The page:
Connecting the Dots: Birthmother Shame and Postpartum Depression


I recently received the good news that an essay of mine will be included in an anthology called Mothering Through the Darkness. My essay, “My Face in the Darkness,” explores the link between the relinquishment of my first child for adoption and the postpartum depression that I experienced with my subsequent children. All these years later, I still feel unmoored when I ponder how close I came to a  breakdown after the birth of my second child.

Somewhere in the timeframe of writing and submitting the essay, I came upon this survey. I took the survey, realizing anew how completely abysmal my first experience of childbirth was. Mind you, my son was born in 1970, and there has been a fair amount of reform since then, but the survey questions did not evoke a single memory of support or compassion. Every interaction with the nurses and doctors in the hospital before, during, and after my son’s birth  was tainted with shaming and judgement. I know that this story is not an unusual one.

Women and girls are subjected to a lot of shaming in our society. As a mother of two daughters and grandmother to two granddaughters, I think about shame in the context of their lives. You can read more about shame  HERE. Or watch THIS. I’m looking forward to reading the other essays in “Mothering Through the Darkness.”  I wouldn’t be surprised if, in some way, shame figures into each and every story.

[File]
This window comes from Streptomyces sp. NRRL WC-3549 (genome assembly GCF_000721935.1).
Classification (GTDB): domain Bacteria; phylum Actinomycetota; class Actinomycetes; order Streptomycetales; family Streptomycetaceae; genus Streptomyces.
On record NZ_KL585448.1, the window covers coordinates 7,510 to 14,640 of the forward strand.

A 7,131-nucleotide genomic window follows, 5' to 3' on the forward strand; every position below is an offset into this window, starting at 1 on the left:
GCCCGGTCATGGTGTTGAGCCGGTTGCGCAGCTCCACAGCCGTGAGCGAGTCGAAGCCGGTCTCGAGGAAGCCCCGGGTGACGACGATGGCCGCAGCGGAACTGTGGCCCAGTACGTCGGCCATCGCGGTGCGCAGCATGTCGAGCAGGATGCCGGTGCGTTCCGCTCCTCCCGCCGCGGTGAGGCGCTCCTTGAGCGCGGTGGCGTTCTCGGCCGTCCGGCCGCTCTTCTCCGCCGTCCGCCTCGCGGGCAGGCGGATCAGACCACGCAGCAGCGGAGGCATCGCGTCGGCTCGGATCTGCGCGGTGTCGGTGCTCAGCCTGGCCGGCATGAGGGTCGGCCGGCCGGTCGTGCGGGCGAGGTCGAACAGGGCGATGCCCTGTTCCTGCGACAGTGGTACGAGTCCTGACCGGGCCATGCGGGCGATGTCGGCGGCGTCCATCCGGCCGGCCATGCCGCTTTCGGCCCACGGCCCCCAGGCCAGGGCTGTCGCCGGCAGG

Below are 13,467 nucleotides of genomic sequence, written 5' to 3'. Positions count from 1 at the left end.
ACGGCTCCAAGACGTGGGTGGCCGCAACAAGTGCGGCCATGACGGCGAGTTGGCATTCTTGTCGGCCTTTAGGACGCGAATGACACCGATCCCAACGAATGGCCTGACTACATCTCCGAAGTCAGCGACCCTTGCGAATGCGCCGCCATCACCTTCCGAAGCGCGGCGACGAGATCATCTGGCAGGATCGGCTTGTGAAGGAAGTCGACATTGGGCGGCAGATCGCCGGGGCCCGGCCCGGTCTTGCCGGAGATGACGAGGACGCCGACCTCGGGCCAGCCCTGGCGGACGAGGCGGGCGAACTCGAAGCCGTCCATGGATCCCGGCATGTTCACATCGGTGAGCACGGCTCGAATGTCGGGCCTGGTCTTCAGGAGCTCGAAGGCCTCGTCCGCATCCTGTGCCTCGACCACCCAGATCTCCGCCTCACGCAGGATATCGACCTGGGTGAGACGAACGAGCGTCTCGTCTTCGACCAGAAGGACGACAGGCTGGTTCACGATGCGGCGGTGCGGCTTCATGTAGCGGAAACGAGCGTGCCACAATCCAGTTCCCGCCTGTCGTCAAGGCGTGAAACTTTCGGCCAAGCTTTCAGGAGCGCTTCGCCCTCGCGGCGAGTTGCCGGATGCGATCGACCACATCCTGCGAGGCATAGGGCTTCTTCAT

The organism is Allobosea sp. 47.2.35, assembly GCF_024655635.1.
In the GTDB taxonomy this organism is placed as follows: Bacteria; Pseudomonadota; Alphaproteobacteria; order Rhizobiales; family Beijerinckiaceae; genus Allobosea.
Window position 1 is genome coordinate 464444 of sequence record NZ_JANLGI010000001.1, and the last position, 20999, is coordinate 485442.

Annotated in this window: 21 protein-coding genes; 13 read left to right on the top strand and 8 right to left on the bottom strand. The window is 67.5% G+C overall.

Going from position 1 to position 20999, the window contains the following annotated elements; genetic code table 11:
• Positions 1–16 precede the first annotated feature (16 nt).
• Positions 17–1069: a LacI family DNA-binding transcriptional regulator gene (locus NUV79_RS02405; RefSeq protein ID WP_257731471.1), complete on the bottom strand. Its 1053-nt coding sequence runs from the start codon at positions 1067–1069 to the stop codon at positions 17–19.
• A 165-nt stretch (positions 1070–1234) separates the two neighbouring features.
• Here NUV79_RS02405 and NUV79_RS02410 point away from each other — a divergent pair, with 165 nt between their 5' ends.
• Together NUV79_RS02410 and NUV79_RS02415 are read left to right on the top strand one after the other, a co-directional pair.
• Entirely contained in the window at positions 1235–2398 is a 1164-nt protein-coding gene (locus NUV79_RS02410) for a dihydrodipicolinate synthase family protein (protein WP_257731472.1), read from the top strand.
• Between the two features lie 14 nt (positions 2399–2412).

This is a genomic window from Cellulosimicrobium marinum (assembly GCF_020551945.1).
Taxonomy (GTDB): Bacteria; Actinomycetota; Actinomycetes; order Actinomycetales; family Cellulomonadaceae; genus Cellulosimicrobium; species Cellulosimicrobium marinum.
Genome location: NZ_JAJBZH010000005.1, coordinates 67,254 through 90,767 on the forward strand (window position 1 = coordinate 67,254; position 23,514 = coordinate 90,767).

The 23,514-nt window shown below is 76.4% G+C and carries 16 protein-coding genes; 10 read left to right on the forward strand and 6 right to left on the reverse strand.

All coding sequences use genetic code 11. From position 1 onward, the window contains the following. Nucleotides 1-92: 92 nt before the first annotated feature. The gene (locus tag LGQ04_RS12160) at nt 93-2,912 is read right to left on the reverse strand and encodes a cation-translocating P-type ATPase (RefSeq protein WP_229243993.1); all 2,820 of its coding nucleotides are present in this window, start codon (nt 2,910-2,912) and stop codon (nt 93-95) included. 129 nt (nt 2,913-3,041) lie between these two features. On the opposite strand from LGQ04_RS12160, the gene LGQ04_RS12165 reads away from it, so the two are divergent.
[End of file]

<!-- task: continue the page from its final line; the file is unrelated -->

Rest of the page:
And speaking of surveys, have you seen THIS ONE?

1 thought on “Connecting the Dots: Birthmother Shame and Postpartum Depression

  1. Ms. Moon

    Although I have never experienced what you have, I do know that shame and guilt have played such roles in my life. And they have been completely unnecessary detriments to joy and ability to simply function. Thank god, I never experienced post-partum depression and I think part of that was having my children at home- I knew without a doubt that I had nothing to feel guilty or shame about there.
    But it’s all so complex and if there is anything in this world more wrapped up in a woman’s sense of self than her childbearing, I cannot imagine what it is.
    I love you, Denise. I respect and admire you. I think that if we had drinks together, we would laugh so hard we would pee our pants.


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